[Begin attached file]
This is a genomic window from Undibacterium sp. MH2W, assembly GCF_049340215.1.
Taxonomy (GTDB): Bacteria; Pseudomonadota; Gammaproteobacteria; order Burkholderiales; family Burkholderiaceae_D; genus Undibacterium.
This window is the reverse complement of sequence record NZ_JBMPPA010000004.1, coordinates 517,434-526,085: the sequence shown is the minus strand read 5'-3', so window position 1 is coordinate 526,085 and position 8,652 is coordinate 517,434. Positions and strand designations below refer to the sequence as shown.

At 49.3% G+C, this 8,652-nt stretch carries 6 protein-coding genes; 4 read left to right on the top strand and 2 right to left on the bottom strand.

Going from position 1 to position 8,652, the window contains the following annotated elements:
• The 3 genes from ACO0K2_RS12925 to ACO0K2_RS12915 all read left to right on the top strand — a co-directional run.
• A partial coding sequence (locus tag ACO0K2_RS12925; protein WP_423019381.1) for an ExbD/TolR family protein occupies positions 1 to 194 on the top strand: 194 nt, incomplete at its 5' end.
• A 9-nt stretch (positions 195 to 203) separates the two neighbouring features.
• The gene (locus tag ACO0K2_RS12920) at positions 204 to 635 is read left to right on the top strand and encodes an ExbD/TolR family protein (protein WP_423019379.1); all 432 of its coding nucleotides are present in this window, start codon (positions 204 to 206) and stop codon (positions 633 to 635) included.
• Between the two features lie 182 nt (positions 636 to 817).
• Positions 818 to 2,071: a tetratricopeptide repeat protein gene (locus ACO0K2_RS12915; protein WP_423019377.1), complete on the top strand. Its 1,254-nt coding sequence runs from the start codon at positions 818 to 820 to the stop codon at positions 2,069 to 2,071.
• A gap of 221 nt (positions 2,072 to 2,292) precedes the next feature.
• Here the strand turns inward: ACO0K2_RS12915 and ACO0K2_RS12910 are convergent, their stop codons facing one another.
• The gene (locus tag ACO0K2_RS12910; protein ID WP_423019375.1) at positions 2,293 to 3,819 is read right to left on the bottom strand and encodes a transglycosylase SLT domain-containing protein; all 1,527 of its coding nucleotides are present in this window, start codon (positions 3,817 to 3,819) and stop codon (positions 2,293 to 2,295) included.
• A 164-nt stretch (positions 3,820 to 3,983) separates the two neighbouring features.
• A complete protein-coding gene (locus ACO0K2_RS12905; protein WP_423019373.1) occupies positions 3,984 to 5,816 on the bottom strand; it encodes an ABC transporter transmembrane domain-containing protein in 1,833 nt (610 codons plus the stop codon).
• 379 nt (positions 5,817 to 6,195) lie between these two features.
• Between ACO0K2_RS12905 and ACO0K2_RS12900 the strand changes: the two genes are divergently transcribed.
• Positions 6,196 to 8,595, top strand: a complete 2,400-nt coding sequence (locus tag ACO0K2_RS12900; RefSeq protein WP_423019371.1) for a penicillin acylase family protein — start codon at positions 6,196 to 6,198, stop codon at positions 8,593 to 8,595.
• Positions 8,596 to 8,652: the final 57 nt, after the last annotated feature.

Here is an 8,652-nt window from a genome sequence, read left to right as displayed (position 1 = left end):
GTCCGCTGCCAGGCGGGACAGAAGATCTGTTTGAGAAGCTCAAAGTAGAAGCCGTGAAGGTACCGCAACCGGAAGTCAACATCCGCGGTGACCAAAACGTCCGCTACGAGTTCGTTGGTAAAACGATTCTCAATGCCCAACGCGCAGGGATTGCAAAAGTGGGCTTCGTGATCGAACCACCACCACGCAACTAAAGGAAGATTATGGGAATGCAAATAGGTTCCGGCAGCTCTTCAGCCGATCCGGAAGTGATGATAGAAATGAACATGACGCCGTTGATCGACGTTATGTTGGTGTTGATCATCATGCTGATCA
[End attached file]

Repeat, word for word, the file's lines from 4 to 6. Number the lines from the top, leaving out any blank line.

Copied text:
At 49.3% G+C, this 8,652-nt stretch carries 6 protein-coding genes; 4 read left to right on the top strand and 2 right to left on the bottom strand.

Going from position 1 to position 8,652, the window contains the following annotated elements:
• The 3 genes from ACO0K2_RS12925 to ACO0K2_RS12915 all read left to right on the top strand — a co-directional run.